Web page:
3. tigtog
          tigtog February 19, 2013 at 10:33 pm | *

          Alara: good points.

        4. Henry
          Henry February 20, 2013 at 12:42 am |

          ty Alara, and I have to add – in cases of stranger assault the kit is even more valuable at ID’ing perpetrators because all you may have is a witness description and the DNA. A lot of times these perps are in jail for other offenses and have DNA in the system already…a match up could identify the actual criminal and prevent their release from prison.

          I really encourage people to donate to this cause.

        5. matlun
          matlun February 20, 2013 at 2:41 am |

          @Henry

          As I said

          Obviously, all this does not change the basic issue. Even if there are a few thousand of these that should not have been tested, the remaining ones are still an outrage. It is not the exact number that is the problem.

          The cases in the OP clearly shows that not all cases fall into the “justifiable reasons” category, and the moral principle does not change due to the exact number of wrongfully ignored kits.

          My comment was just something that jumped out at me from the article. The numbers looked strange.

          OTOH, it would surprise me if the prosecutor team had not already considered these issues. Since they have much more complete information than we have, for now I will trust their judgment that all 11000 are good candidates for testing.

  8. annalouise
    annalouise February 20, 2013 at 10:38 am |

    I get the criticism here, and I think a simple explanation is that the Detroit police department has been both under-funded and incredibly corrupt for a very long time.

    Kym Worthy has been one of the true heroes in the fight against corruption in the city. She successfully prosecuted the cops who beat Malice Green to death. She went after Kwame Kilpatrick and got him thrown out of office, even though the powers-that-be in the city made it as hard as they could for her. She was one of the few people who took seriously the fact that Kilpatrick was using the police force as his private army and that they obstructed the investigation into the murder of a young woman because it might embarrass the mayor. She was brutalized in the press for it, with all these gross attacks on her sexuality (which she’s private about and is her business, and it’s gross regardless to hear people suggest over and over again that she only went after this corrupt, piggish mayor because she’s a man-hating lesbian)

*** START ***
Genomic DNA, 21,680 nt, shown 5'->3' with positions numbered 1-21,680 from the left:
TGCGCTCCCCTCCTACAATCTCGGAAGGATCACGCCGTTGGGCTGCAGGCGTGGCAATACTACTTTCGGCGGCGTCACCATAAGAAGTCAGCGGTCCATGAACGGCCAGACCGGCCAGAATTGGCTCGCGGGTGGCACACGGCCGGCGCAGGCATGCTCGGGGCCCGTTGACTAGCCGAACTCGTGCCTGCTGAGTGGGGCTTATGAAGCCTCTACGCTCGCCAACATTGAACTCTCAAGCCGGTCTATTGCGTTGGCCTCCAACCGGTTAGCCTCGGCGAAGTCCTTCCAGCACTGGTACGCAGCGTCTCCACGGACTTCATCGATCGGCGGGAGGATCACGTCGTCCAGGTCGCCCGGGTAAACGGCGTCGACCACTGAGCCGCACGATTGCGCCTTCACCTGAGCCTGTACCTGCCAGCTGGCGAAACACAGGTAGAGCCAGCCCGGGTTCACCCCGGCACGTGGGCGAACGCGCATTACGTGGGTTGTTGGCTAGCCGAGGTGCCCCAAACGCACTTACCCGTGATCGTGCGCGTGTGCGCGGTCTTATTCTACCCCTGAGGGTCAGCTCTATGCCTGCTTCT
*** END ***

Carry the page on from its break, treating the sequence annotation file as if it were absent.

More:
This is just part of Kym Worthy’s on-going campaign to help people who would not otherwise get justice. And it’s probably a little showy and grand-standy because she trying to draw attention to how awful this has been. But I think she deserves a lot of credit and it’s kind of a bummer for people who don’t know anything about her or the city or the context to leap to cynical interpretation.

    Not like it isn’t reasonable to have those 99% of the time…but in this case, let’s give this woman her due.

    1. Henry
      Henry February 21, 2013 at 10:24 pm |

      sorry she’s part of the system and therefor evil. some of the commentators here will never accept her until she quits in disgust and becomes a protestor.